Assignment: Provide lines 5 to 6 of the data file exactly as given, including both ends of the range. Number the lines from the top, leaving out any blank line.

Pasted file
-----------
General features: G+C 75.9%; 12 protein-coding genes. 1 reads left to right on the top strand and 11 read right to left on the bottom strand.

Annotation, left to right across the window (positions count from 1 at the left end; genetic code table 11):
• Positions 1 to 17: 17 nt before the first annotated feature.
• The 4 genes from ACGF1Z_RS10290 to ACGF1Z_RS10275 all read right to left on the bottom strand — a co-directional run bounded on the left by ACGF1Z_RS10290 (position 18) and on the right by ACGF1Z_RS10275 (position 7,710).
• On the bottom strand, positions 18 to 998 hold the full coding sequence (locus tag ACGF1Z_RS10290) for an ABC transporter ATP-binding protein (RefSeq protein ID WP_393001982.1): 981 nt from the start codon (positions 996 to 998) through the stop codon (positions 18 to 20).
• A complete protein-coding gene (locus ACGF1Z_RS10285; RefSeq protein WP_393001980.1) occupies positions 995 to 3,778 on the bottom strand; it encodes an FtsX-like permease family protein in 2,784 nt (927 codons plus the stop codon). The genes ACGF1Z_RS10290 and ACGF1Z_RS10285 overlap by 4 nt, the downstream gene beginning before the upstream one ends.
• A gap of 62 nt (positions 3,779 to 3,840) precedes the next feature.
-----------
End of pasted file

• On the bottom strand, positions 18 to 998 hold the full coding sequence (locus tag ACGF1Z_RS10290) for an ABC transporter ATP-binding protein (RefSeq protein ID WP_393001982.1): 981 nt from the start codon (positions 996 to 998) through the stop codon (positions 18 to 20).
• A complete protein-coding gene (locus ACGF1Z_RS10285; RefSeq protein WP_393001980.1) occupies positions 995 to 3,778 on the bottom strand; it encodes an FtsX-like permease family protein in 2,784 nt (927 codons plus the stop codon). The genes ACGF1Z_RS10290 and ACGF1Z_RS10285 overlap by 4 nt, the downstream gene beginning before the upstream one ends.